Rules for better Swift code

Rules for better Swift code

For nearly last 6 months I’ve been writing code only in Swift. I can say it was a “love at first use”. Now I cannot imagine that I can start a new project with Objective-C. During these 6 months, I’ve read a lot of stuff about good practices in Swift. I found few nice ideas and I also have my own thoughts.

Get rid of storyboards

The title is not a mistake. Swift doesn’t like to work with storyboards in spite of they are recommended by Apple. Why? Using of storyboards forces you to use init?(coder aDecoder: NSCoder) inside UIViewController classes. That leads us to a question: How would you like to initiate the ViewController dependencies? The only answer is “You have to make them optional”. Generally speaking, when you mark something as an optional it has to have a reason in a business logic.

Let’s assume we have a LoginViewController which uses a LoginPresenter. Is there any sense, which reflects why LoginPresenter is an optional? No! LoginViewController shouldn’t exist without the LoginPresenter. Another good reason why unnecessary optionals are bad is that every value which will be returned from an optional function will always return an optional! Consider this example:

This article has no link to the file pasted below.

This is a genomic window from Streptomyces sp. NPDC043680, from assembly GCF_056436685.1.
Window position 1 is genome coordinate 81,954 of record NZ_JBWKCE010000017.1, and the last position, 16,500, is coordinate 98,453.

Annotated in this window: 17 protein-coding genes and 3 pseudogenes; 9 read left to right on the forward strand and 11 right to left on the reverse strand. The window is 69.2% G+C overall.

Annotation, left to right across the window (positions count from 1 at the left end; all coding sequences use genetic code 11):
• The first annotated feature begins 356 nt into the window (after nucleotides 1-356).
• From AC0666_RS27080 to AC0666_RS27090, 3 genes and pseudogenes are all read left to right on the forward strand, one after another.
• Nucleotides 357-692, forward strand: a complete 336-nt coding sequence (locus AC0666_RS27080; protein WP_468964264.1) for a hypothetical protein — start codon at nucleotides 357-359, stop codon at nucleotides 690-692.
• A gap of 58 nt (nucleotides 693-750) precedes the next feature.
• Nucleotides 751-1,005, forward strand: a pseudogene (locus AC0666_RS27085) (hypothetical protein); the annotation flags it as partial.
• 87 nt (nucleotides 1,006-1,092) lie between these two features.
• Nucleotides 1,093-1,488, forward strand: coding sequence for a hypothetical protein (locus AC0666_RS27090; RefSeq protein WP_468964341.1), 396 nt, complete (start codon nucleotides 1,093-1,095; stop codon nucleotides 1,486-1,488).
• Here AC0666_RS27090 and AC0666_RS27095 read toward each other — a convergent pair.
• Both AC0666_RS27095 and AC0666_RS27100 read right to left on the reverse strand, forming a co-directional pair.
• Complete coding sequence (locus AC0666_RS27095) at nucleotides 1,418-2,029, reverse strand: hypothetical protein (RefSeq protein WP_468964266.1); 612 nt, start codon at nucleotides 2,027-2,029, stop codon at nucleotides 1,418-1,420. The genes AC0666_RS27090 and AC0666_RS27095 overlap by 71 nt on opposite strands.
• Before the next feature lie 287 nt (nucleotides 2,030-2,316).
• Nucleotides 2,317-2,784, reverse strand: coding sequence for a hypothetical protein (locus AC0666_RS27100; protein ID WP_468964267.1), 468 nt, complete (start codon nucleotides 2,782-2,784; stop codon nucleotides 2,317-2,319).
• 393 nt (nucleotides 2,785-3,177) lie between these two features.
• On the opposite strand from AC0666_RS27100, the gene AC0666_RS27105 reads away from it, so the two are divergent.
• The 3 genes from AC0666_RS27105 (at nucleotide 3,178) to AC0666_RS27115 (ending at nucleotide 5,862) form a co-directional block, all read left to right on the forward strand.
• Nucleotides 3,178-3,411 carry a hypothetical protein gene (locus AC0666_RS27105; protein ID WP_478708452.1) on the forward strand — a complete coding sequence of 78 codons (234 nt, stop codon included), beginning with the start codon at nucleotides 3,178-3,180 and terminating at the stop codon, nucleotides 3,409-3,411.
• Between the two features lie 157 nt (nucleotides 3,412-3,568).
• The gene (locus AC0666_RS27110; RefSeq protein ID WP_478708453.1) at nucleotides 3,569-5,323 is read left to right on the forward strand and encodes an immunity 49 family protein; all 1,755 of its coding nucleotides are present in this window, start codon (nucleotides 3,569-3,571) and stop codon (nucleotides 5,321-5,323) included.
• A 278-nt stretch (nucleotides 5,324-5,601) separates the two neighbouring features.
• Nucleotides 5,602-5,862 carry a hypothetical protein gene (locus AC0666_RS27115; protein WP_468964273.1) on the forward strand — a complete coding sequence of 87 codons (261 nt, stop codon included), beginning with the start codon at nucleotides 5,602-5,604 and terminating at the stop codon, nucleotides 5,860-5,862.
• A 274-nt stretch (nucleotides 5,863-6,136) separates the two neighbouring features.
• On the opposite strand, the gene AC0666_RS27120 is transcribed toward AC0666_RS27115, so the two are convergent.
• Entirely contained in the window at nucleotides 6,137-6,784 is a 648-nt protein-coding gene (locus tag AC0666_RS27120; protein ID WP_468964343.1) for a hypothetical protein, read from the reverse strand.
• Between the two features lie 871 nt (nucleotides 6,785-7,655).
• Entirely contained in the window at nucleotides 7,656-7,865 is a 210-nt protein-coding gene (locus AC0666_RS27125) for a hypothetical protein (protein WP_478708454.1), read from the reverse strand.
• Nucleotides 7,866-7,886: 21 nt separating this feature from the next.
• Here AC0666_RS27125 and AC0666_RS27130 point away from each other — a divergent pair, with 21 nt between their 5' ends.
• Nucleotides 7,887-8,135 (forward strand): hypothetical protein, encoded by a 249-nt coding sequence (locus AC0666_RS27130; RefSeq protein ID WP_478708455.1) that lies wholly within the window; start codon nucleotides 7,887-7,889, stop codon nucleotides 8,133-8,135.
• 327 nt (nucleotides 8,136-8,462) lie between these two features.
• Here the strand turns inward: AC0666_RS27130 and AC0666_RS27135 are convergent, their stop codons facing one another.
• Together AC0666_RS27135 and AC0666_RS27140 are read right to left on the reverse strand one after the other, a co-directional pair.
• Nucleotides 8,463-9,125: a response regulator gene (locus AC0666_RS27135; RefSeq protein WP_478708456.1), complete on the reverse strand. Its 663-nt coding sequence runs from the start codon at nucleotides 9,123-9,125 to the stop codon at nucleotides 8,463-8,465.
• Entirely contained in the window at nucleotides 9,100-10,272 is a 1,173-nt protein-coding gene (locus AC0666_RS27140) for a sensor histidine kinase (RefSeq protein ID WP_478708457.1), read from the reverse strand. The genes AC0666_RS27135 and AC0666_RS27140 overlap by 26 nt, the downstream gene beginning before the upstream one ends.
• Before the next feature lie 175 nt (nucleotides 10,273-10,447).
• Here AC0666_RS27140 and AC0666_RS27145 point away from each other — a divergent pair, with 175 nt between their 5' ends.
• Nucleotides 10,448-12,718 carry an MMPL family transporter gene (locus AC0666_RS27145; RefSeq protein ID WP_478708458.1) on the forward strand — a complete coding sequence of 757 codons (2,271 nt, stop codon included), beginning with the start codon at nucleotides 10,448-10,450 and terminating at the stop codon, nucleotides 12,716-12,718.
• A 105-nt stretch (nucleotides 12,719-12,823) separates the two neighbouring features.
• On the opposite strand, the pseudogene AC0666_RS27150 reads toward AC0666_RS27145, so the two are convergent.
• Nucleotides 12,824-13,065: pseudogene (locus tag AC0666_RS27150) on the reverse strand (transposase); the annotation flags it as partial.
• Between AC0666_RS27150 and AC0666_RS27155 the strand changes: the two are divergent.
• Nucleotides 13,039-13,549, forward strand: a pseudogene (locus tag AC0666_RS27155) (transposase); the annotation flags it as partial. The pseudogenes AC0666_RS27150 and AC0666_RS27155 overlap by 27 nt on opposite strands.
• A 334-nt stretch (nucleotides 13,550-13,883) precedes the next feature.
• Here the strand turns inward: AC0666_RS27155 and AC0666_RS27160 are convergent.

LoginViewController calls loginPresenter?.isValidEmail(textField.text). What would be the type of the result of this function? It would be an Optional<Bool> (aka. Bool?). To use the returned value you would have to unwrap it first. You have to make things non-optional whenever you can.

Optionals are great because we can make things non-optional.
Ayaka Nonaka

Use your own initializer inside ViewControllers

You have 2 possibilities how to use dependencies as non-optional values in UIViewController. The first possibility is to set the default value into the property while declaring it

class LoginViewController: UIViewController {
    let loginPresenter = LoginPresenter()

It is better than having an optional, but it has its drawbacks. You are not able to inject mock/stub LoginPresenter inside UnitTest specs. Even better would be passing loginPresenter inside the initializer

class LoginViewController: UIViewController {
    let loginPresenter: LoginPresenter
    init(loginPresenter: LoginPresenter) {
        self.loginPresenter = loginPresenter

Now the LoginPresenter is not optional and you are able to inject an mock/stub in UnitTests.

But the init?(coder aDecoder: NSCoder) is required …